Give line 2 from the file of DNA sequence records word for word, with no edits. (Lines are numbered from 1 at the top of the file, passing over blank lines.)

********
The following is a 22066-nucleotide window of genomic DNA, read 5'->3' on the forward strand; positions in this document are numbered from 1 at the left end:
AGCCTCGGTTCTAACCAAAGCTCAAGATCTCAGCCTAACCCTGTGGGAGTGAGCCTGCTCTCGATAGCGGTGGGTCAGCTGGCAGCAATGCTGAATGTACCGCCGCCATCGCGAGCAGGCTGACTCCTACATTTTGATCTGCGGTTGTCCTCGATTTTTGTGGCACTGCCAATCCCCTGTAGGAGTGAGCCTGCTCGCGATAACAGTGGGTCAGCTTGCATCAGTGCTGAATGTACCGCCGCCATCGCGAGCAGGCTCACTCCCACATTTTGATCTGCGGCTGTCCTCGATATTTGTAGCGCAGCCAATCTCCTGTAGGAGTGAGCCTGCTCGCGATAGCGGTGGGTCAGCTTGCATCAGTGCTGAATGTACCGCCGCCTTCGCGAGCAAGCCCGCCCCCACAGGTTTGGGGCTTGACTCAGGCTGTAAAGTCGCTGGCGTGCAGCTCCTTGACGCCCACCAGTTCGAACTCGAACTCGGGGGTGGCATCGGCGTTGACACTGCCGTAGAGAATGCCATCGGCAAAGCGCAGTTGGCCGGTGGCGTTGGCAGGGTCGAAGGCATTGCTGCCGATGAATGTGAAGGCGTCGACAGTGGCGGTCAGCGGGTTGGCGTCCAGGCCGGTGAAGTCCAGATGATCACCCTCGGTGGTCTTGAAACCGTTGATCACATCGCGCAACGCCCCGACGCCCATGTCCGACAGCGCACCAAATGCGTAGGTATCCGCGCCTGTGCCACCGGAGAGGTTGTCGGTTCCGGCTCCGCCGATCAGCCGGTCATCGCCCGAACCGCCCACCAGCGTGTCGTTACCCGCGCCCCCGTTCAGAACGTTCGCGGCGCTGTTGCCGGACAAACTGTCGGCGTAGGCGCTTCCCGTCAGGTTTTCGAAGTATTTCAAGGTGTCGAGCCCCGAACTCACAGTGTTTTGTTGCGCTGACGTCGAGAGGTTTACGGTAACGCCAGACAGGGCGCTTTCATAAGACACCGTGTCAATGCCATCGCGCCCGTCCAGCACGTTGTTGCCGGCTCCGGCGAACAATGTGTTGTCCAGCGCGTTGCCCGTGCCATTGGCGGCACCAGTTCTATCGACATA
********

AGCCTCGGTTCTAACCAAAGCTCAAGATCTCAGCCTAACCCTGTGGGAGTGAGCCTGCTCTCGATAGCGGTGGGTCAGCTGGCAGCAATGCTGAATGTACCGCCGCCATCGCGAGCAGGCTGACTCCTACATTTTGATCTGCGGTTGTCCTCGATTTTTGTGGCACTGCCAATCCCCTGTAGGAGTGAGCCTGCTCGCGATAACAGTGGGTCAGCTTGCATCAGTGCTGAATGTACCGCCGCCATCGCGAGCAGGCTCACTCCCACATTTTGATCTGCGGCTGTCCTCGATATTTGTAGCGCAGCCAATCTCCTGTAGGAGTGAGCCTGCTCGCGATAGCGGTGGGTCAGCTTGCATCAGTGCTGAATGTACCGCCGCCTTCGCGAGCAAGCCCGCCCCCACAGGTTTGGGGCTTGACTCAGGCTGTAAAGTCGCTGGCGTGCAGCTCCTTGACGCCCACCAGTTCGAACTCGAACTCGGGGGTGGCATCGGCGTTGACACTGCCGTAGAGAATGCCATCGGCAAAGCGCAGTTGGCCGGTGGCGTTGGCAGGGTCGAAGGCATTGCTGCCGATGAATGTGAAGGCGTCGACAGTGGCGGTCAGCGGGTTGGCGTCCAGGCCGGTGAAGTCCAGATGATCACCCTCGGTGGTCTTGAAACCGTTGATCACATCGCGCAACGCCCCGACGCCCATGTCCGACAGCGCACCAAATGCGTAGGTATCCGCGCCTGTGCCACCGGAGAGGTTGTCGGTTCCGGCTCCGCCGATCAGCCGGTCATCGCCCGAACCGCCCACCAGCGTGTCGTTACCCGCGCCCCCGTTCAGAACGTTCGCGGCGCTGTTGCCGGACAAACTGTCGGCGTAGGCGCTTCCCGTCAGGTTTTCGAAGTATTTCAAGGTGTCGAGCCCCGAACTCACAGTGTTTTGTTGCGCTGACGTCGAGAGGTTTACGGTAACGCCAGACAGGGCGCTTTCATAAGACACCGTGTCAATGCCATCGCGCCCGTCCAGCACGTTGTTGCCGGCTCCGGCGAACAATGTGTTGTCCAGCGCGTTGCCCGTGCCATTGGCGGCACCAGTTCTATCGACATA